I am a researcher at the FedEx Institute of Technology at the University of Memphis currently working in the area of robotics. As I’m sure you are aware, there seems to be a general fear of intelligent robots from the public perspective fueled by the media and, more acutely, Hollywood. Isaac Asimov, on the other hand, formulated the “Three Laws of Robotics” that, again, I am sure you are aware of but will restate them for clarification:
1. A robot may not harm a human being, or, through inaction, allow a human being to come to harm.
2. A robot must obey the orders given to it by human beings, except where such orders would conflict with the First Law.
3. A robot must protect its own existence, as long as such protection does not conflict with the First or Second Law.
These were meant to dissuade human fears and keep robots in check so to speak. Asimov viewed these not as verbal rules, but as mathematically/systematically embedded into a robot’s brain at such a low level that it could not break them. I am trying to gauge the opinions of robotics and AI researchers regarding how implementable these laws might be in future intelligent robots. For a more in-depth discussion of the laws, wikipedia has a pretty good article on it: http://en.wikipedia.org/wiki/Three_Laws_Of_Robotics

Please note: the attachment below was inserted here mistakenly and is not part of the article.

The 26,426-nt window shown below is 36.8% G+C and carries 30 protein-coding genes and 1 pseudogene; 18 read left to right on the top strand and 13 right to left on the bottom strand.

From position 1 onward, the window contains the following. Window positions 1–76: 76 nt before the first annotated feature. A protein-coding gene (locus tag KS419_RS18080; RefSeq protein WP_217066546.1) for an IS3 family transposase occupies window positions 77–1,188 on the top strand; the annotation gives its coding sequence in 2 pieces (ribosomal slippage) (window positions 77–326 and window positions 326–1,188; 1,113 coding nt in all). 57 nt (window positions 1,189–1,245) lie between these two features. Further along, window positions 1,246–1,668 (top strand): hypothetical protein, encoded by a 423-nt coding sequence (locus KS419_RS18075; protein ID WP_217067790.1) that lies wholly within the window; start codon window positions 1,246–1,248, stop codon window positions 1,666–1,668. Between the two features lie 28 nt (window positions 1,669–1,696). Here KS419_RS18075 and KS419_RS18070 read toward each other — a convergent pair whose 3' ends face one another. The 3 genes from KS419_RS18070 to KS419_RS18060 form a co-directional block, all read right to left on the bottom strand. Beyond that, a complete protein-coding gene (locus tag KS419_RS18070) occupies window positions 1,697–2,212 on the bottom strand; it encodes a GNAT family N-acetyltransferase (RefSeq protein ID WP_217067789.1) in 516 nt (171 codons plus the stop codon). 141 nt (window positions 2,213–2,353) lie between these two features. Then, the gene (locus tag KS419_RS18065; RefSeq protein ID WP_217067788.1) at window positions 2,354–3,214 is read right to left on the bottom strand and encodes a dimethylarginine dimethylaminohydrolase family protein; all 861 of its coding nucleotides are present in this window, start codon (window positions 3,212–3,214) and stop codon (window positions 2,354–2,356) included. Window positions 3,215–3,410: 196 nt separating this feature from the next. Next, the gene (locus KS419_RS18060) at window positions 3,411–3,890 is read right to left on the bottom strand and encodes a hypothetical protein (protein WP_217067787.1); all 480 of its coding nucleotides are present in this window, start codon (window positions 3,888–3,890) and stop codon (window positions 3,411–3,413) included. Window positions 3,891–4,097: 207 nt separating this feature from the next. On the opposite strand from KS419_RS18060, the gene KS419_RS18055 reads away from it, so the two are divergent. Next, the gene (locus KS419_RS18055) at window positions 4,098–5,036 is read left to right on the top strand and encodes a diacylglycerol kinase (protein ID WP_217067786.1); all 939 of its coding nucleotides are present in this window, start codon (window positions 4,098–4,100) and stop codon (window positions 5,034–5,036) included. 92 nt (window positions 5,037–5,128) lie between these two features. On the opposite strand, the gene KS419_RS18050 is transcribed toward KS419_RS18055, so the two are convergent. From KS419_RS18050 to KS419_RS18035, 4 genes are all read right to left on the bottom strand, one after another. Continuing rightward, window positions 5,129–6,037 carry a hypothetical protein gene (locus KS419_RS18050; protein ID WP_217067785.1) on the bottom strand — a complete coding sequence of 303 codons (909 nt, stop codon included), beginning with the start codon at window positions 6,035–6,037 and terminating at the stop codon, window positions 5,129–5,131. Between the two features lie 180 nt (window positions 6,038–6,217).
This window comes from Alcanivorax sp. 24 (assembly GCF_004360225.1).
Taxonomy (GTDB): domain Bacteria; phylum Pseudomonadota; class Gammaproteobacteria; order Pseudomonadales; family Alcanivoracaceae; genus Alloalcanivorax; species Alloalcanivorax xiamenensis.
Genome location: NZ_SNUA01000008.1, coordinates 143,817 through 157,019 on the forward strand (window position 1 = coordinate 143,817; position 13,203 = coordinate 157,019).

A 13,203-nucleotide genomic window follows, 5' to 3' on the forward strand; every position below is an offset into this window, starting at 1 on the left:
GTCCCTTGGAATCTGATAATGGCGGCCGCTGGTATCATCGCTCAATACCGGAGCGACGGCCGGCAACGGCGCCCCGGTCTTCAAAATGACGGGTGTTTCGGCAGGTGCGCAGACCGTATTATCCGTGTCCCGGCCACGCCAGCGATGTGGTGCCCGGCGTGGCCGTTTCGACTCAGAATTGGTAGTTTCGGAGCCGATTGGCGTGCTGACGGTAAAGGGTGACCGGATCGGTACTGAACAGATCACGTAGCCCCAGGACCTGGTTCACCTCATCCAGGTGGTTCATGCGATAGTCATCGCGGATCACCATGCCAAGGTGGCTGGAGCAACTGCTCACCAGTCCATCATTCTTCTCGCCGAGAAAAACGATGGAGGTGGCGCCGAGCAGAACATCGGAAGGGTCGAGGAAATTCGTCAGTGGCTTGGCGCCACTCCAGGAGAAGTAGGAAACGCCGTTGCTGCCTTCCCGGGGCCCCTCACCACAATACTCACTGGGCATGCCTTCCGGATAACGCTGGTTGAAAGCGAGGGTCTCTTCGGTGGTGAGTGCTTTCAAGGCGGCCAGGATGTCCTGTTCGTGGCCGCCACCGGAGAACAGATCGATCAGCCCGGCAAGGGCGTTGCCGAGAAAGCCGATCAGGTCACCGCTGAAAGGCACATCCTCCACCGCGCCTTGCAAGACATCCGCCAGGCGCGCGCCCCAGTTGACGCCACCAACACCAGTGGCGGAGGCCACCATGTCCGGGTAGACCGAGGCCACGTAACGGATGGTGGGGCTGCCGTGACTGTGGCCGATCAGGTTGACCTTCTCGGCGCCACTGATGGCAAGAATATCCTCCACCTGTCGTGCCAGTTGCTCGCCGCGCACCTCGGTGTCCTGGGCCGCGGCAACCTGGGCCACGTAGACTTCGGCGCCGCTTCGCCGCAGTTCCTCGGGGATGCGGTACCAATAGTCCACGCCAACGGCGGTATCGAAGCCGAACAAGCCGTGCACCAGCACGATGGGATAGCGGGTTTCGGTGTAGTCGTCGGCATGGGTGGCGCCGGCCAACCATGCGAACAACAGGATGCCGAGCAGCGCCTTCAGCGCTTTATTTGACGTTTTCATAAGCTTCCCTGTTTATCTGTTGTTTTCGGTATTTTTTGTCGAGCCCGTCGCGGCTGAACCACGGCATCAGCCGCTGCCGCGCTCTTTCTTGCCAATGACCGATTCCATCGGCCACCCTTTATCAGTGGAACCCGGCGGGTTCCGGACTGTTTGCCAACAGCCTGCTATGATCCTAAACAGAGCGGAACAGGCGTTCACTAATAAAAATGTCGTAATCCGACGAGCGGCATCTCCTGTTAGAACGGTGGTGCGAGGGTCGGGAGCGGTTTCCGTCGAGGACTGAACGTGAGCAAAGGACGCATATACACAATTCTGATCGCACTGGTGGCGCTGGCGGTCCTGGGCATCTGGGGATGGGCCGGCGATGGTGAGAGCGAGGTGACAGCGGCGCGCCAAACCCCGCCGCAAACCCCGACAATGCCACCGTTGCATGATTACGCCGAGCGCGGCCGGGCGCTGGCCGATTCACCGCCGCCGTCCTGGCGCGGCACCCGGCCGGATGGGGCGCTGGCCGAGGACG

I know your time is valuable and I greatly appreciate whatever you can spare to giving your opinion on this matter.
Here are the response I recieved in no particular order. All of the authors have given their permission for me to publish their emails.
David Bourne, a Principal Scientist of Robotics at Carnegie Mellon wrote:
Well it's a good question!!
The primary issue of robotics at this moment is whether the robot understands the semantics/pragmatics of its action. A robot certainly can follow its instructions, just the way a computer follows its instructions. But, is a given instruction going to crash a program or drive a robot through a human being? In the absolute, this answer is unknowable! But that is not the point. It is reasonable for the robot to try and determine the consequences of an action by some independent means. Is a human in the way of my robot arm during a rapid move? I'll look before I act. Of course, as I already stated, the looking may fail to see the danger. But look it should. Notice that even the looking is an action and it may in turn have additional consequences in a never ending spiral of self doubt/checking. That's why it is unknowable in the limit.